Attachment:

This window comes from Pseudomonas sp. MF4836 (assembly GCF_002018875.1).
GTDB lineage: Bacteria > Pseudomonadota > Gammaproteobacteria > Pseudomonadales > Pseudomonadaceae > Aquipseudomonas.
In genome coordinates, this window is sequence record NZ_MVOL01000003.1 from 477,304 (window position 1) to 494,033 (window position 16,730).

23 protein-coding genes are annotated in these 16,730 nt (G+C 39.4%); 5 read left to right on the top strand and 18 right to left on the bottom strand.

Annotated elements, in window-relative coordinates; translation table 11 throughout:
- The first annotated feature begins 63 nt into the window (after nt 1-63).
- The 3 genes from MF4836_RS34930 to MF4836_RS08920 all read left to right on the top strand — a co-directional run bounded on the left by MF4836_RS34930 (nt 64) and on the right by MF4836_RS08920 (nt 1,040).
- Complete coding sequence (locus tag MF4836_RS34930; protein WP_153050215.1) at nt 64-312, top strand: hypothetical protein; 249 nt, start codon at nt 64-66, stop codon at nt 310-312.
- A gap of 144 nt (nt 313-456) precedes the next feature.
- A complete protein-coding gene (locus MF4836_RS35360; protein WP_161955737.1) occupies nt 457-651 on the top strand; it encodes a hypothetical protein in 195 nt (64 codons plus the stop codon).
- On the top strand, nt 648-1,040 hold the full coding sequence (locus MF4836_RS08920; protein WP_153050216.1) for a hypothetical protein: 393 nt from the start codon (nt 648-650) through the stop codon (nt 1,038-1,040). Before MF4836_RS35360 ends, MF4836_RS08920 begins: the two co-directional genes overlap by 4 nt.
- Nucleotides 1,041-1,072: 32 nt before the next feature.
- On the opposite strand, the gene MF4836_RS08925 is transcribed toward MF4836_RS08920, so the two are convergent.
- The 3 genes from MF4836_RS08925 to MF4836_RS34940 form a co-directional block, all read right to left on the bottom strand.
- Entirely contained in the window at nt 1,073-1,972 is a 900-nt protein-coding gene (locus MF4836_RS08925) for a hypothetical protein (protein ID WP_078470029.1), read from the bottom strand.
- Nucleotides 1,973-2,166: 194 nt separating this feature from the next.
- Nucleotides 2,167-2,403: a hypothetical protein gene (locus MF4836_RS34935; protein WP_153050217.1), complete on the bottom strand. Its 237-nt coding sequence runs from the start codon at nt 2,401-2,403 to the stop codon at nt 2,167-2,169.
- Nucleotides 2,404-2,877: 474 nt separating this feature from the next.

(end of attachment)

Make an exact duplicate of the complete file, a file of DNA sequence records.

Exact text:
This window comes from Pseudomonas sp. MF4836 (assembly GCF_002018875.1).
GTDB lineage: Bacteria > Pseudomonadota > Gammaproteobacteria > Pseudomonadales > Pseudomonadaceae > Aquipseudomonas.
In genome coordinates, this window is sequence record NZ_MVOL01000003.1 from 477,304 (window position 1) to 494,033 (window position 16,730).

23 protein-coding genes are annotated in these 16,730 nt (G+C 39.4%); 5 read left to right on the top strand and 18 right to left on the bottom strand.

Annotated elements, in window-relative coordinates; translation table 11 throughout:
- The first annotated feature begins 63 nt into the window (after nt 1-63).
- The 3 genes from MF4836_RS34930 to MF4836_RS08920 all read left to right on the top strand — a co-directional run bounded on the left by MF4836_RS34930 (nt 64) and on the right by MF4836_RS08920 (nt 1,040).
- Complete coding sequence (locus tag MF4836_RS34930; protein WP_153050215.1) at nt 64-312, top strand: hypothetical protein; 249 nt, start codon at nt 64-66, stop codon at nt 310-312.
- A gap of 144 nt (nt 313-456) precedes the next feature.
- A complete protein-coding gene (locus MF4836_RS35360; protein WP_161955737.1) occupies nt 457-651 on the top strand; it encodes a hypothetical protein in 195 nt (64 codons plus the stop codon).
- On the top strand, nt 648-1,040 hold the full coding sequence (locus MF4836_RS08920; protein WP_153050216.1) for a hypothetical protein: 393 nt from the start codon (nt 648-650) through the stop codon (nt 1,038-1,040). Before MF4836_RS35360 ends, MF4836_RS08920 begins: the two co-directional genes overlap by 4 nt.
- Nucleotides 1,041-1,072: 32 nt before the next feature.
- On the opposite strand, the gene MF4836_RS08925 is transcribed toward MF4836_RS08920, so the two are convergent.
- The 3 genes from MF4836_RS08925 to MF4836_RS34940 form a co-directional block, all read right to left on the bottom strand.
- Entirely contained in the window at nt 1,073-1,972 is a 900-nt protein-coding gene (locus MF4836_RS08925) for a hypothetical protein (protein ID WP_078470029.1), read from the bottom strand.
- Nucleotides 1,973-2,166: 194 nt separating this feature from the next.
- Nucleotides 2,167-2,403: a hypothetical protein gene (locus MF4836_RS34935; protein WP_153050217.1), complete on the bottom strand. Its 237-nt coding sequence runs from the start codon at nt 2,401-2,403 to the stop codon at nt 2,167-2,169.
- Nucleotides 2,404-2,877: 474 nt separating this feature from the next.